Consider the craft of building complex characters in crime fiction, characters rooted in loss and desperation.
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As a kid, I always had some sense that crime fiction was about expertise, that I’d never be able to write about committing crimes because I wasn’t a crook. As I read more and read more widely, I realized I wasn’t interested in those stories anyway. What drew me into crime fiction and continues to draw me in, both as a writer and reader, is looking at the lives of desperate characters making bad decisions, doing the wrong things to stay afloat or out of some sense of revenge or retribution, letting their instincts lead them down crooked paths. To me, that’s what makes the best of crime fiction so universal. I’m not interested in characters who plot the perfect murder or detectives who solve crimes–I’m interested in the folks who are fighting to survive, to get out or break free, who are fed up with losing and want a shot at winning at any cost.
In this workshop, we’ll consider the craft of building complex characters in crime fiction, characters rooted in loss and desperation. The course will be a mix of lecture, reading/discussion, writing, and Q&A.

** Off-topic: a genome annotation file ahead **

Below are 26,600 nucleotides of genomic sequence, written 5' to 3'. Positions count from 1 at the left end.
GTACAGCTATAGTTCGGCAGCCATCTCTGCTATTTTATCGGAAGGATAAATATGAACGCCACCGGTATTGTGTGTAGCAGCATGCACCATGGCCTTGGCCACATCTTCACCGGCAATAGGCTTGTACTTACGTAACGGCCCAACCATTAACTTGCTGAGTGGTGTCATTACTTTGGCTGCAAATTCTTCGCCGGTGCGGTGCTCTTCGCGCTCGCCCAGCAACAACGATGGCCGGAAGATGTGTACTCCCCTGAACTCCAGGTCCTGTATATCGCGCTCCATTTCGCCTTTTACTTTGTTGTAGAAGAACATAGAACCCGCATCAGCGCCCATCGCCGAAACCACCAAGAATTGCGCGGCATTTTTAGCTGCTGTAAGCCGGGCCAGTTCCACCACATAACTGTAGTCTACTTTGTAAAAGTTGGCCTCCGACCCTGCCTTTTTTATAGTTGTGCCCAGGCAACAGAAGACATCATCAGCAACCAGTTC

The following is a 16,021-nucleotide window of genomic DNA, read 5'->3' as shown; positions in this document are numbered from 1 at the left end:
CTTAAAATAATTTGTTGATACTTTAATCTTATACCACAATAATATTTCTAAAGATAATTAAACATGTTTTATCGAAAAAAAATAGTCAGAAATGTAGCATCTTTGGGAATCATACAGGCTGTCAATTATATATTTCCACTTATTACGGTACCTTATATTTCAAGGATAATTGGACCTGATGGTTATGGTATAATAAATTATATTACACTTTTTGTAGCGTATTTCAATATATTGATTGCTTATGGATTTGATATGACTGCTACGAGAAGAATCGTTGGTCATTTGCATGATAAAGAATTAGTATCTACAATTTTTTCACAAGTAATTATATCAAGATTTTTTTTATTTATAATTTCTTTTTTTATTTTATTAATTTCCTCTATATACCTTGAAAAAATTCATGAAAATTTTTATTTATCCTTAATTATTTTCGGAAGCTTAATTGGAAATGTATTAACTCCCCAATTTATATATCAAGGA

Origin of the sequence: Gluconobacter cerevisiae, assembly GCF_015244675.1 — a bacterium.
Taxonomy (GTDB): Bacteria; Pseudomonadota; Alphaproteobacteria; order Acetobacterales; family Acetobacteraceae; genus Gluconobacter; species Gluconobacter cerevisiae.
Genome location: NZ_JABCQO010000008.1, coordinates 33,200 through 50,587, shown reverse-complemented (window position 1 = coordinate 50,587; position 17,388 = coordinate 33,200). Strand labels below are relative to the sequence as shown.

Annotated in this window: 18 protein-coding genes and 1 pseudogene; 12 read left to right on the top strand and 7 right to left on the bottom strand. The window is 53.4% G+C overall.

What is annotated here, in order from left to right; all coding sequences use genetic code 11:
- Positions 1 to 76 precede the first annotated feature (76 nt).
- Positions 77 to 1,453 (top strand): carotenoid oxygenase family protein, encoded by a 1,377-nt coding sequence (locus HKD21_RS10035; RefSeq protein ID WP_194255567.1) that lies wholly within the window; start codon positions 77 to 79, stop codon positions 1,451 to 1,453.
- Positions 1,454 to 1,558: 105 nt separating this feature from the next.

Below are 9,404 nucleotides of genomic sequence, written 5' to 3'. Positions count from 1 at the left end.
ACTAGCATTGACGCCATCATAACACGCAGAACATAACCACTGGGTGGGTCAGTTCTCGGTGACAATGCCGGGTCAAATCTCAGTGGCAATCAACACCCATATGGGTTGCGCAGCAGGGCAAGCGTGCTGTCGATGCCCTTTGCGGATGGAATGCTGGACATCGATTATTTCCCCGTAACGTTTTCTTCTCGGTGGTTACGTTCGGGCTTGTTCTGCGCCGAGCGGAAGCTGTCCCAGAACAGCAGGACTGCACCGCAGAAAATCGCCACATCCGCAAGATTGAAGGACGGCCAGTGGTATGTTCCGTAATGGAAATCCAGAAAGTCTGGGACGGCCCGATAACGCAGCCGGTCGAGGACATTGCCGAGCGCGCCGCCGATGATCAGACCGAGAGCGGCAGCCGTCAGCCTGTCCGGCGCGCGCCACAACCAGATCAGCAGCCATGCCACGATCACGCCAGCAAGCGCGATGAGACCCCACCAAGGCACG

Instructor: William Boyle
William Boyle is the author of five novels: Gravesend, which was nominated for the Grand Prix de Littérature Policière in France and shortlisted for the John Creasey (New Blood) Dagger in the UK; The Lonely Witness, which was nominated for the Hammett Prize and the Grand Prix de Littérature Policière; A Friend Is a Gift You Give Yourself, winner of the Prix Transfuge du meilleur polar étranger in France; City of Margins, a Washington Post Best Thriller and Mystery Book of 2020; and, most recently, Shoot the Moonlight Out.